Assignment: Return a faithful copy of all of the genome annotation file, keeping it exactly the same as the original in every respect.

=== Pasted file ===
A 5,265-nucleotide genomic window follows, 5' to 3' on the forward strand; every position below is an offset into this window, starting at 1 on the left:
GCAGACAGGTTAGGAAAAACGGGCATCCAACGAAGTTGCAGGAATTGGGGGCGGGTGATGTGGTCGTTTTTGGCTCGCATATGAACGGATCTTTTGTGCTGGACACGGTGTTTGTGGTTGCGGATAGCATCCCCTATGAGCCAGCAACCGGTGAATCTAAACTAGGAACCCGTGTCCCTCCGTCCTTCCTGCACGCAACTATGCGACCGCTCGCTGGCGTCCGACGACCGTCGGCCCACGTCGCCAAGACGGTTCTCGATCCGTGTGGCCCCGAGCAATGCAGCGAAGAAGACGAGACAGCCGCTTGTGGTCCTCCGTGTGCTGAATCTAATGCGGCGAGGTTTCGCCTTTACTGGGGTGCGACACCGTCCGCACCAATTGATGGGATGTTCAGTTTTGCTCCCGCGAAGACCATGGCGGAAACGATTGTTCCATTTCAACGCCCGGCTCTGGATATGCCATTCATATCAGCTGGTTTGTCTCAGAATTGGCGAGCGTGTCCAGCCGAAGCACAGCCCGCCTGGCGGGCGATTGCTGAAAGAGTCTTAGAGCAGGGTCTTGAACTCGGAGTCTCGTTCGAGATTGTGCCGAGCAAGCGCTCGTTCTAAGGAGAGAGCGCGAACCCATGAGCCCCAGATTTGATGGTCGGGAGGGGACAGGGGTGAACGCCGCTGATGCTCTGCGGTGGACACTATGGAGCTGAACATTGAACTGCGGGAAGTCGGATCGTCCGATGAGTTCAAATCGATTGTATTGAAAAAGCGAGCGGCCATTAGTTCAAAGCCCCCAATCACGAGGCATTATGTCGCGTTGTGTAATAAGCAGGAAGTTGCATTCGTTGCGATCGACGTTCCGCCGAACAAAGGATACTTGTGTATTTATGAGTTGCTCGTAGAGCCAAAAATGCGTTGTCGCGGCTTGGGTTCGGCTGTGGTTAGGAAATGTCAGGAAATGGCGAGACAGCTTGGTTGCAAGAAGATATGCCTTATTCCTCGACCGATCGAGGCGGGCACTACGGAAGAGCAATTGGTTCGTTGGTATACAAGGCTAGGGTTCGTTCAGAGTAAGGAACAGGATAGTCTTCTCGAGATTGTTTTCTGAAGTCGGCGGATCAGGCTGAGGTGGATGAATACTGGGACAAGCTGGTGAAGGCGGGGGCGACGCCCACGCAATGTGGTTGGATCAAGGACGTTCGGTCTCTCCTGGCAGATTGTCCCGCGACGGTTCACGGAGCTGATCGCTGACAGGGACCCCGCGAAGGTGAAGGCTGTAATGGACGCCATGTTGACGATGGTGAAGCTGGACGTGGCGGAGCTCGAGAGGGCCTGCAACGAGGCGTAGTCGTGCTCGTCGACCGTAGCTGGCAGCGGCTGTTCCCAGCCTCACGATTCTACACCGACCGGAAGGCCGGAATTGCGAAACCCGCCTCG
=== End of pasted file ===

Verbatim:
A 5,265-nucleotide genomic window follows, 5' to 3' on the forward strand; every position below is an offset into this window, starting at 1 on the left:
GCAGACAGGTTAGGAAAAACGGGCATCCAACGAAGTTGCAGGAATTGGGGGCGGGTGATGTGGTCGTTTTTGGCTCGCATATGAACGGATCTTTTGTGCTGGACACGGTGTTTGTGGTTGCGGATAGCATCCCCTATGAGCCAGCAACCGGTGAATCTAAACTAGGAACCCGTGTCCCTCCGTCCTTCCTGCACGCAACTATGCGACCGCTCGCTGGCGTCCGACGACCGTCGGCCCACGTCGCCAAGACGGTTCTCGATCCGTGTGGCCCCGAGCAATGCAGCGAAGAAGACGAGACAGCCGCTTGTGGTCCTCCGTGTGCTGAATCTAATGCGGCGAGGTTTCGCCTTTACTGGGGTGCGACACCGTCCGCACCAATTGATGGGATGTTCAGTTTTGCTCCCGCGAAGACCATGGCGGAAACGATTGTTCCATTTCAACGCCCGGCTCTGGATATGCCATTCATATCAGCTGGTTTGTCTCAGAATTGGCGAGCGTGTCCAGCCGAAGCACAGCCCGCCTGGCGGGCGATTGCTGAAAGAGTCTTAGAGCAGGGTCTTGAACTCGGAGTCTCGTTCGAGATTGTGCCGAGCAAGCGCTCGTTCTAAGGAGAGAGCGCGAACCCATGAGCCCCAGATTTGATGGTCGGGAGGGGACAGGGGTGAACGCCGCTGATGCTCTGCGGTGGACACTATGGAGCTGAACATTGAACTGCGGGAAGTCGGATCGTCCGATGAGTTCAAATCGATTGTATTGAAAAAGCGAGCGGCCATTAGTTCAAAGCCCCCAATCACGAGGCATTATGTCGCGTTGTGTAATAAGCAGGAAGTTGCATTCGTTGCGATCGACGTTCCGCCGAACAAAGGATACTTGTGTATTTATGAGTTGCTCGTAGAGCCAAAAATGCGTTGTCGCGGCTTGGGTTCGGCTGTGGTTAGGAAATGTCAGGAAATGGCGAGACAGCTTGGTTGCAAGAAGATATGCCTTATTCCTCGACCGATCGAGGCGGGCACTACGGAAGAGCAATTGGTTCGTTGGTATACAAGGCTAGGGTTCGTTCAGAGTAAGGAACAGGATAGTCTTCTCGAGATTGTTTTCTGAAGTCGGCGGATCAGGCTGAGGTGGATGAATACTGGGACAAGCTGGTGAAGGCGGGGGCGACGCCCACGCAATGTGGTTGGATCAAGGACGTTCGGTCTCTCCTGGCAGATTGTCCCGCGACGGTTCACGGAGCTGATCGCTGACAGGGACCCCGCGAAGGTGAAGGCTGTAATGGACGCCATGTTGACGATGGTGAAGCTGGACGTGGCGGAGCTCGAGAGGGCCTGCAACGAGGCGTAGTCGTGCTCGTCGACCGTAGCTGGCAGCGGCTGTTCCCAGCCTCACGATTCTACACCGACCGGAAGGCCGGAATTGCGAAACCCGCCTCG